But I enjoyed the humor enough that, after completing the game with only a few points, I used the walkthrough and finished the game the “long” way anyway. The multiple endings were a nice touch.[/spoiler]


[spoiler]This has a lot of good points for such a short game: A fun, quirky setting. An engaging, unique, kind of breathless narrative voice. A sense of character history, courtesy of the memories. A satisfying little puzzle that fits in nicely with the characters and their history. A worthwhile question or two to ponder.

Possibly my favorite aspects of this game were the locations and their names.

An enjoyable and memorable short game.[/spoiler]

Light My Way Home

[spoiler]I liked these opening lines: “Vast metal towers stand in silhouette against the stars, backlit by the full moon. Their skeletal arms hold dozens of cables aloft between them, a dozen lines running across the sky like a great celestial loom. You feel energy play across them overhead.”

The music was a nice touch to help immerse the player in the sad, quiet atmosphere.

The map was the right size to give you space to explore a bit and take in the atmosphere, but without extraneous locations. The messages preventing you from going beyond the edges of the map fit in nicely with the central idea.

Speaking of which, I also liked the central concept of the game and the resulting simplicity of the commands.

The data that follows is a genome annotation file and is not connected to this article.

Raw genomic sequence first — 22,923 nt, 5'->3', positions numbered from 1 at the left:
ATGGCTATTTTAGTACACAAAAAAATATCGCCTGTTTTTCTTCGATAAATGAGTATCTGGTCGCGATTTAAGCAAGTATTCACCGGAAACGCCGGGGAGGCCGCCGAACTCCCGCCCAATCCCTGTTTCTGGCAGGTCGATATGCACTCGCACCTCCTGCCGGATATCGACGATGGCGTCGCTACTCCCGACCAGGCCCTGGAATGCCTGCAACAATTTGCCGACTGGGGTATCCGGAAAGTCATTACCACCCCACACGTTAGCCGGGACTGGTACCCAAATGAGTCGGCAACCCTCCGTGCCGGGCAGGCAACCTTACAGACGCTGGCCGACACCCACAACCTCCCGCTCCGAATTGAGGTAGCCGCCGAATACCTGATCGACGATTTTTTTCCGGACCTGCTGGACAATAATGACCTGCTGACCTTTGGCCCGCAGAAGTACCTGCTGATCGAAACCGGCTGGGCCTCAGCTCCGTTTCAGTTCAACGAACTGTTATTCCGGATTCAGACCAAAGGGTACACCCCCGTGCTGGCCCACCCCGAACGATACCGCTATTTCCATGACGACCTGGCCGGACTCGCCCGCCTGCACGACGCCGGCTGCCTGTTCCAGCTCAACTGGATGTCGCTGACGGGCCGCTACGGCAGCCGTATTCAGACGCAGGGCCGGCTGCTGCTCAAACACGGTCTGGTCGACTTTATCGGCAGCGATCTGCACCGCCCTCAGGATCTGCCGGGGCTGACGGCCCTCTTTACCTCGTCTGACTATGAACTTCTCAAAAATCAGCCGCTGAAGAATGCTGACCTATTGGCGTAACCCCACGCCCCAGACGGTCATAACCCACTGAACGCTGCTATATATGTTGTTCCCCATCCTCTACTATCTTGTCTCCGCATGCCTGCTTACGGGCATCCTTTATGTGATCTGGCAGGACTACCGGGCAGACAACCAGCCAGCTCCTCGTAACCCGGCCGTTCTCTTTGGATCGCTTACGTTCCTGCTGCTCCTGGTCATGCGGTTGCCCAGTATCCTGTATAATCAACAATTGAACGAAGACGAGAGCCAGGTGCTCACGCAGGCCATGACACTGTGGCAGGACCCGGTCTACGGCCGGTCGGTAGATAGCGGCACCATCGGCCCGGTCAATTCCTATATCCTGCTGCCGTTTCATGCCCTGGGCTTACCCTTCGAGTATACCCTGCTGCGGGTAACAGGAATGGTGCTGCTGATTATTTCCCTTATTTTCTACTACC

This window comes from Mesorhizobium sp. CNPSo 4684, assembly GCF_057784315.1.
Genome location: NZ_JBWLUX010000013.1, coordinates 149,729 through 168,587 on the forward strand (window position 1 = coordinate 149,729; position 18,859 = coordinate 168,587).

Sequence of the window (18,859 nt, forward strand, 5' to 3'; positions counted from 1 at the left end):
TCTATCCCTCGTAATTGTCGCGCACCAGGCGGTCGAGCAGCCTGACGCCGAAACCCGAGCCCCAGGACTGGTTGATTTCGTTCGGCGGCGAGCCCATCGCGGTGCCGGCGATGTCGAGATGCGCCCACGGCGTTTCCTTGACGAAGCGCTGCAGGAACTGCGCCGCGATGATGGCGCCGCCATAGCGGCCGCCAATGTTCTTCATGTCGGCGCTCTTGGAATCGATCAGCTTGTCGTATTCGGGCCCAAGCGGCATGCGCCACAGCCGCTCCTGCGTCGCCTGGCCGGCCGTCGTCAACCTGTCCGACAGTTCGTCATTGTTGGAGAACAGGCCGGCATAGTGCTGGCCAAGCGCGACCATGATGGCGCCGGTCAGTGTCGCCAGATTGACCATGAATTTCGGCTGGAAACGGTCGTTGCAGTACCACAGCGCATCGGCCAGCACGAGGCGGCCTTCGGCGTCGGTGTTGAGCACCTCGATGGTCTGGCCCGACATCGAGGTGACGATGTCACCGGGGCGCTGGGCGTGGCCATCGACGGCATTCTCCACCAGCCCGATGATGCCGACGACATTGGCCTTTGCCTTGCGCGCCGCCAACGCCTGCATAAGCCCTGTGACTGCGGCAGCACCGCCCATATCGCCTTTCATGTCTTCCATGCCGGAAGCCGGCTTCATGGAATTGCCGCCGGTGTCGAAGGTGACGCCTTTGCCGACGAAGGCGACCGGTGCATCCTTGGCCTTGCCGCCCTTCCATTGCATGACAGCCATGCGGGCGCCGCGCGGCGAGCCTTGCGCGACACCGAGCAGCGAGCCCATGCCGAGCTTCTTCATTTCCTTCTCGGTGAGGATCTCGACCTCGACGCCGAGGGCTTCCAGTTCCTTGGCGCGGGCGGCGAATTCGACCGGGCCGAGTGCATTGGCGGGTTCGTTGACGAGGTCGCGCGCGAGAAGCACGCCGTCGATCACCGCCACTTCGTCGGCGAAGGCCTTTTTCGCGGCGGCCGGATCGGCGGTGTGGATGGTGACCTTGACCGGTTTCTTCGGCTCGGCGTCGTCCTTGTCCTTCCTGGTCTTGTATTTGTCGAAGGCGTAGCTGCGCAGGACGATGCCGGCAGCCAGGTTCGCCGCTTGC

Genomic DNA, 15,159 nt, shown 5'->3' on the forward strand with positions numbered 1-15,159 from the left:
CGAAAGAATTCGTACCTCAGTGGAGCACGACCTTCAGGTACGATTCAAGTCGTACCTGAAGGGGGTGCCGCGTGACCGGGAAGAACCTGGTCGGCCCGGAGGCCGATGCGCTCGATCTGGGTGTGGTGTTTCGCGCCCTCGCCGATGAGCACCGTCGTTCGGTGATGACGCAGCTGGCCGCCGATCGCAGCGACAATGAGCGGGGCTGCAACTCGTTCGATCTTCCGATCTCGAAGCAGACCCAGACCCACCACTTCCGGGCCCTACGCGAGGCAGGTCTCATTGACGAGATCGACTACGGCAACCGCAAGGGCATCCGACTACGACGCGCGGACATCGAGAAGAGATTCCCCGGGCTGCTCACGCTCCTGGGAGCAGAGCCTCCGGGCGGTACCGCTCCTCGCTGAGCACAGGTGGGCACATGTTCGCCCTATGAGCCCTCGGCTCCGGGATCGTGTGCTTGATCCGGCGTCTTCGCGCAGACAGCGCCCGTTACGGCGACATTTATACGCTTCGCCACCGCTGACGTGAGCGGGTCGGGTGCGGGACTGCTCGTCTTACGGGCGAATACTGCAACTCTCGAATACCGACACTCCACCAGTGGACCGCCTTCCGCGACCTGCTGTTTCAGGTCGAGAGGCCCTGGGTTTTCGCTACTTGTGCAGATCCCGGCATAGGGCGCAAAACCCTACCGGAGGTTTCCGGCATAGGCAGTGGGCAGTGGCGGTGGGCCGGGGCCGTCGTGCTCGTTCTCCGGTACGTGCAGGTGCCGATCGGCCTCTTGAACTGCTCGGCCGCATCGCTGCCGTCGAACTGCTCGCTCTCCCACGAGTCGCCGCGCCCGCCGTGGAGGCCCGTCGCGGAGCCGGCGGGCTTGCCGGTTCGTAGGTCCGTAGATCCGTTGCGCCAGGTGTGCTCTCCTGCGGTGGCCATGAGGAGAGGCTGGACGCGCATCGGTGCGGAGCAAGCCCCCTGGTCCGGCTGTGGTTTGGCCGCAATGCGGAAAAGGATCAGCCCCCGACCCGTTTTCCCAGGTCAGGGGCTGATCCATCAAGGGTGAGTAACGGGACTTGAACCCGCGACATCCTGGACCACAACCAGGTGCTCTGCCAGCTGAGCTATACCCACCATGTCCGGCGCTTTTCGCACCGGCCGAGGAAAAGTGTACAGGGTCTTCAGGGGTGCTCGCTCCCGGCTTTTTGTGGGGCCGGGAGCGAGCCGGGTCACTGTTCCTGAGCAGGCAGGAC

In retrospect, the other thing that impressed me about this game was the flow. You’re put in an area with something to fiddle with, and you discover that you can’t fiddle with it. Examining yourself, you discover that you don’t even know who (or what) you are. You do some exploring, discovering along the way a special ability. You do further exploring and meet the intriguing NPC. Naturally you try to interact with the NPC, who has his or her own agenda and who literally leads you in the right direction for the rest of the game. And of course, somewhere along the way, it becomes clear who/what you are and what you must do.

Though seemingly simple and spare, this game is nicely arranged. The elements fit together.[/spoiler]

Thank you to the authors for sharing your games. [emote]:)[/emote]

My reviews have started going up. Sorry for the delay; RL got the better of me.

Reviews of Tea and Toast plus More at my Dreamwidth journal:

If anyone has trouble viewing the entry, please let me know and I’ll try to wrassle things.

(I don’t know if I’ll be able to play more before the deadline, so I figured I’d get these up while I could.)

EDITED: Okay, I have no idea how to do BBCode syntax and I am the WORLD’S worst coder. :] Sorry…

I don’t even have the real life excuse, but yeah–with a 3 day weekend I hope to catch up.

13/33 reviews done, but we’re 2/3 of the way through judging.

Yeah, I’ve played about a third of them myself. RSI flare-up issues plus family obligations. :] Still, maybe tonight I can get a few more in.

Added short reviews for: Nothing But Flowers, Illuminate, Light My Way Home, Holy Robot Empire, and Sparkle.

Added short reviews for: An Earth Turning Slowly, More, Monkey and Bear, Tea and Toast, and Cryptophasia. I have now posted all my reviews for during Shufflecomp.

I’ve achieved the desired quantity if not the quality.

I have reviewed everything here:

Renga in Blue

My last set of 4 won’t appear until near the end of voting because by posting I will give away my pseudonym (since I’m not reviewing myself).

Speaking of which, when is the end of voting?

Saturday is the last day.

Well, one last update. See here.

Voting is now closed, and I’ve counted up the reviews. Anything more posted now won’t influence the result.